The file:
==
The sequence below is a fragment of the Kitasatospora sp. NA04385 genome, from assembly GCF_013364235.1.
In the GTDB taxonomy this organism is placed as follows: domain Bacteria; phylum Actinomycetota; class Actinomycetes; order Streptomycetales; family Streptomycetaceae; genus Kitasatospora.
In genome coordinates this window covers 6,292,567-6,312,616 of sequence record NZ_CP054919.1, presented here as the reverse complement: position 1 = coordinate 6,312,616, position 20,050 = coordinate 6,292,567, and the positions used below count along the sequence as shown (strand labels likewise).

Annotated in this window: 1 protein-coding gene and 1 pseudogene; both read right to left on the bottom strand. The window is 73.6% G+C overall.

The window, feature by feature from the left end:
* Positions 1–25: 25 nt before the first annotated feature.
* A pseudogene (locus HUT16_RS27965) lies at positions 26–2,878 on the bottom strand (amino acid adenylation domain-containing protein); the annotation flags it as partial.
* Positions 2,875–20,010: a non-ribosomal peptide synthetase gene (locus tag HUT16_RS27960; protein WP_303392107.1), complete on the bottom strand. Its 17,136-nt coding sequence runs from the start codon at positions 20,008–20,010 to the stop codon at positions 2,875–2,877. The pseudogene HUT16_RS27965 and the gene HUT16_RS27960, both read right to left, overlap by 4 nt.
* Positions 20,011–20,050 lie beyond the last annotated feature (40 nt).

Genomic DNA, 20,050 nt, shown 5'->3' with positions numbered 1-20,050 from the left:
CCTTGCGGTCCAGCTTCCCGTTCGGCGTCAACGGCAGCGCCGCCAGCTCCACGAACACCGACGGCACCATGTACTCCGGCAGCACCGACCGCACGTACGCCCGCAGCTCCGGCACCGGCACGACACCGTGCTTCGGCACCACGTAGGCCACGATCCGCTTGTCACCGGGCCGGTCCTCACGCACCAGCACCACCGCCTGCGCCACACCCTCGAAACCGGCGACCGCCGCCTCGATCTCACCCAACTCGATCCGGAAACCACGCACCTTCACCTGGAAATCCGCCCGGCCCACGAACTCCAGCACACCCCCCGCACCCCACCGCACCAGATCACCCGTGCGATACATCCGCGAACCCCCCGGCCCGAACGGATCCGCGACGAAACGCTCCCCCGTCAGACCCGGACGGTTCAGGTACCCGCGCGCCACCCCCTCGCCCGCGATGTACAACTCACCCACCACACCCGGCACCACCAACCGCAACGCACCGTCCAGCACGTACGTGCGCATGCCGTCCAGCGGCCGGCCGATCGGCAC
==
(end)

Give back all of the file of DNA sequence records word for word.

The sequence below is a fragment of the Kitasatospora sp. NA04385 genome, from assembly GCF_013364235.1.
In the GTDB taxonomy this organism is placed as follows: domain Bacteria; phylum Actinomycetota; class Actinomycetes; order Streptomycetales; family Streptomycetaceae; genus Kitasatospora.
In genome coordinates this window covers 6,292,567-6,312,616 of sequence record NZ_CP054919.1, presented here as the reverse complement: position 1 = coordinate 6,312,616, position 20,050 = coordinate 6,292,567, and the positions used below count along the sequence as shown (strand labels likewise).

Annotated in this window: 1 protein-coding gene and 1 pseudogene; both read right to left on the bottom strand. The window is 73.6% G+C overall.

The window, feature by feature from the left end:
* Positions 1–25: 25 nt before the first annotated feature.
* A pseudogene (locus HUT16_RS27965) lies at positions 26–2,878 on the bottom strand (amino acid adenylation domain-containing protein); the annotation flags it as partial.
* Positions 2,875–20,010: a non-ribosomal peptide synthetase gene (locus tag HUT16_RS27960; protein WP_303392107.1), complete on the bottom strand. Its 17,136-nt coding sequence runs from the start codon at positions 20,008–20,010 to the stop codon at positions 2,875–2,877. The pseudogene HUT16_RS27965 and the gene HUT16_RS27960, both read right to left, overlap by 4 nt.
* Positions 20,011–20,050 lie beyond the last annotated feature (40 nt).

Genomic DNA, 20,050 nt, shown 5'->3' with positions numbered 1-20,050 from the left:
CCTTGCGGTCCAGCTTCCCGTTCGGCGTCAACGGCAGCGCCGCCAGCTCCACGAACACCGACGGCACCATGTACTCCGGCAGCACCGACCGCACGTACGCCCGCAGCTCCGGCACCGGCACGACACCGTGCTTCGGCACCACGTAGGCCACGATCCGCTTGTCACCGGGCCGGTCCTCACGCACCAGCACCACCGCCTGCGCCACACCCTCGAAACCGGCGACCGCCGCCTCGATCTCACCCAACTCGATCCGGAAACCACGCACCTTCACCTGGAAATCCGCCCGGCCCACGAACTCCAGCACACCCCCCGCACCCCACCGCACCAGATCACCCGTGCGATACATCCGCGAACCCCCCGGCCCGAACGGATCCGCGACGAAACGCTCCCCCGTCAGACCCGGACGGTTCAGGTACCCGCGCGCCACCCCCTCGCCCGCGATGTACAACTCACCCACCACACCCGGCACCACCAACCGCAACGCACCGTCCAGCACGTACGTGCGCATGCCGTCCAGCGGCCGGCCGATCGGCAC